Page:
The Earth Is Flat


Understanding the “Trinity” of the Bible’s Garden, Land, World architecture is one of the most helpful keys to making sense of the prophets, Matthew 24 and the Revelation. [1] James Jordan writes:

“The Bible repeatedly speaks of the ‘ends’ of the earth. Sometimes the word in Hebrew is ephes, which means ‘end, extreme limits, nothingness.’ Other times it is qatsah or qetsev, which means, again, ‘end, extremity.’ Deuteronomy 13:7, for instance, uses the expression ‘from one end of the earth to the other end.’  The same expression, or a reference to the ‘end of the earth,’ occurs in Deuteronomy 28:49, 64; 33:17; I Samuel 2:10; Psalm 19:4; 22:27; 46:9; 48:10; 59:13; 65:5; 67:7; 98:3; 135:7; Proverbs 17:24; 30:4; Job 28:24; 37:3; Isaiah 5:36; 24:16; 40:28; 41:5; 42:10; 45:22; 48:20; 49:6; 52:10; 62:11; Jeremiah 10:13; 16:19; 25:33; Micah 5:4.

Moreover, not only does the Bible indicate that the earth is flat and has ends, but it also teaches that the earth is square and has corners. Isaiah 11:12 says that God will ‘gather the dispersed of Judah from the four corners of the earth.’ Ezekiel 7:2 says that ‘the end is coming on the four corners of the earth.’ See also Revelation 20:8…

…now, how are we to understand the Biblical language at these points? Well, some references to the ‘ends of the earth’ actually refer to the ends of the land, the holy land (Jeremiah 12:12; Isaiah 26:15), because the Hebrew word for ‘earth’ and for ‘land’ is the same. Similarly, some references to the fixity of the earth actually refer to the fixity of the holy land, that it would not be subject to earthquakes.

But beyond this, the phrase is used figuratively. In Job 38:13, God says He will take hold of the ends and shake, as one shakes a rug. In Psalm 61:2, David, apparently praying in his palace, for he speaks of himself as the king, says that he is calling from the ends of the earth, a figurative usage. Isaiah 43:6 refers to the lands surrounding Israel as the ‘ends of the earth.’

How about the corners of the earth? To understand this, we have to realise that the Bible pictures the earth as a house, as in Job 38:4-6. Moreover, the Bible pictures the earth as an altar, with four corners, in Revelation 7:1; 9:13-21. All of this goes back to the Garden of Eden, which had four rivers flowing out of it to water the whole earth, headed for the ‘four corners.’ The word for ‘corner’ in Hebrew is kanaf, which literally means ‘wings.’ The cherubim have four wings (Ezekiel 1). The garment worn by each Hebrew male was to have four wings or corners, so that his garment was analogous to a house or tent that he carried with him at all times (Numbers 15:38; Deuteronomy 22:12; Haggai 2:12).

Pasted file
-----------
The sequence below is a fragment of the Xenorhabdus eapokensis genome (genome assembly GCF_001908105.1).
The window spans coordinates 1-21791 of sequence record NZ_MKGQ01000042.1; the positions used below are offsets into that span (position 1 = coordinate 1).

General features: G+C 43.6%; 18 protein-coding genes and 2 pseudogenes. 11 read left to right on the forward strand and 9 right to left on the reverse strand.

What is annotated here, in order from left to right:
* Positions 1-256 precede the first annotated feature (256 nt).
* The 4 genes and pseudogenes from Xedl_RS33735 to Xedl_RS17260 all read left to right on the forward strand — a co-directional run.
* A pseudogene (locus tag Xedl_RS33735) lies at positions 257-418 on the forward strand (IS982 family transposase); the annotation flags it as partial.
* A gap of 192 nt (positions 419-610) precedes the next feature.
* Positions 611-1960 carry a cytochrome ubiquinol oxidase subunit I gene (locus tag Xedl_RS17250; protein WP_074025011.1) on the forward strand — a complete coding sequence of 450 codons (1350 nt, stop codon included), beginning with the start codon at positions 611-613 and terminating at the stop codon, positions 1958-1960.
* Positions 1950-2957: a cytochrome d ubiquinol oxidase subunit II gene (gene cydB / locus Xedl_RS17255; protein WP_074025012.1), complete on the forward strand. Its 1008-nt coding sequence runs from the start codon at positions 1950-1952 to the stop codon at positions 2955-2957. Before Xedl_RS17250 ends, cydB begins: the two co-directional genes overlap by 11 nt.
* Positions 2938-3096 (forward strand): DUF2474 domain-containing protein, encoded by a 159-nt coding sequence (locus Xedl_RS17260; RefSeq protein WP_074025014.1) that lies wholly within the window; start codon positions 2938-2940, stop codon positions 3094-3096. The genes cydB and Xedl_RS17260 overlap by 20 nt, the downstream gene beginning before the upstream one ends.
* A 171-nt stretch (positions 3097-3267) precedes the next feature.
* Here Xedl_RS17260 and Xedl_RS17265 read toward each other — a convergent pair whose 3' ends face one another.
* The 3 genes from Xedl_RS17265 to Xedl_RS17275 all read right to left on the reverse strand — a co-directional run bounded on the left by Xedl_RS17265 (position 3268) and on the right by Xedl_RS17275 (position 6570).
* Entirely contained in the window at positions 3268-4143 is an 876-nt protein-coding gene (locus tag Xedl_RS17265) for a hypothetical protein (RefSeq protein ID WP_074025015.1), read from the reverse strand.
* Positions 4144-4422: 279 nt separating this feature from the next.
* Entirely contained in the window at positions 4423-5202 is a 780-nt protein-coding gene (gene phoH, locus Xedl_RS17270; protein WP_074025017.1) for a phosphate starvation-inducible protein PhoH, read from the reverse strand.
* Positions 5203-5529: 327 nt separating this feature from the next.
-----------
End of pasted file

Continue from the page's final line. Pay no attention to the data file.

What this gives us is a series of analogous models: The Garden of Eden is like a house, and they are like an altar, and they are analogous to the human person (who is the temple of the Spirit), etc…

So, when the Bible uses language that indicates that the earth is flat, that it has ends, and that it has corners, we are to understand such language in its Biblical context. And that Biblical context is the house-model of the world, seen in the glory cloud, the Garden of Eden, the Tabernacle, the Temple, the holy land, the entire earth, the human body, the clothing of the human body, the cherubim, etc. We are not to try to stretch this language to answer cosmological questions that it was not intended to address.”

Now, read the Revelation and every time you come across the word “earth,” replace it with “Land.” Puts a real different spin on things, doesn’t it? [3]

[1] See also How To Read the Prophets and Jesus in the Theatre of God.
[2] James B. Jordan, The Geocentricity Question, Open Book Newsletter No. 46, For an extended treatment of this subject, see the discussions in Through New Eyes: Developing a Biblical View of the World [PDF].
[3] See also Trinitarian Judgments.

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